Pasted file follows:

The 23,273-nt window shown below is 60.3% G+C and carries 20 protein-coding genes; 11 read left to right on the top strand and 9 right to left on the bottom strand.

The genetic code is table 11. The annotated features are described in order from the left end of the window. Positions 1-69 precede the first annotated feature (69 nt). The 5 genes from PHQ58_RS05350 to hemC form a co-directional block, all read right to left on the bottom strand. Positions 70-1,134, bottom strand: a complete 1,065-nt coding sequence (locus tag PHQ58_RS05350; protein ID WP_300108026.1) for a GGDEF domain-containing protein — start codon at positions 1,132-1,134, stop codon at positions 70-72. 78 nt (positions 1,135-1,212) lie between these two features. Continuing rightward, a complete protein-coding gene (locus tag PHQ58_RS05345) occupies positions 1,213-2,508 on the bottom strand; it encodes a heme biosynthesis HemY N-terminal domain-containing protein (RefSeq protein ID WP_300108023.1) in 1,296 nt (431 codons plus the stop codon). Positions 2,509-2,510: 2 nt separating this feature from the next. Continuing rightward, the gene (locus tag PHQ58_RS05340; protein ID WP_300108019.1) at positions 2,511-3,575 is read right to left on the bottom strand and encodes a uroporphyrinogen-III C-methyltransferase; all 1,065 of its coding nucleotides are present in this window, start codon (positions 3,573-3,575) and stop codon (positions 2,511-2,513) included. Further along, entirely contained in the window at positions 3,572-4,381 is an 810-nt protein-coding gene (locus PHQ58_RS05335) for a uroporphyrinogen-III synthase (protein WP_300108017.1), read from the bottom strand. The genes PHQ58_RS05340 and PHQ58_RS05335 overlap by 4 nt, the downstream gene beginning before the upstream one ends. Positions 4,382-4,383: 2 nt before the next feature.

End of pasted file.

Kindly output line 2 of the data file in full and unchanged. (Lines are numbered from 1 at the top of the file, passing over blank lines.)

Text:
The genetic code is table 11. The annotated features are described in order from the left end of the window. Positions 1-69 precede the first annotated feature (69 nt). The 5 genes from PHQ58_RS05350 to hemC form a co-directional block, all read right to left on the bottom strand. Positions 70-1,134, bottom strand: a complete 1,065-nt coding sequence (locus tag PHQ58_RS05350; protein ID WP_300108026.1) for a GGDEF domain-containing protein — start codon at positions 1,132-1,134, stop codon at positions 70-72. 78 nt (positions 1,135-1,212) lie between these two features. Continuing rightward, a complete protein-coding gene (locus tag PHQ58_RS05345) occupies positions 1,213-2,508 on the bottom strand; it encodes a heme biosynthesis HemY N-terminal domain-containing protein (RefSeq protein ID WP_300108023.1) in 1,296 nt (431 codons plus the stop codon). Positions 2,509-2,510: 2 nt separating this feature from the next. Continuing rightward, the gene (locus tag PHQ58_RS05340; protein ID WP_300108019.1) at positions 2,511-3,575 is read right to left on the bottom strand and encodes a uroporphyrinogen-III C-methyltransferase; all 1,065 of its coding nucleotides are present in this window, start codon (positions 3,573-3,575) and stop codon (positions 2,511-2,513) included. Further along, entirely contained in the window at positions 3,572-4,381 is an 810-nt protein-coding gene (locus PHQ58_RS05335) for a uroporphyrinogen-III synthase (protein WP_300108017.1), read from the bottom strand. The genes PHQ58_RS05340 and PHQ58_RS05335 overlap by 4 nt, the downstream gene beginning before the upstream one ends. Positions 4,382-4,383: 2 nt before the next feature.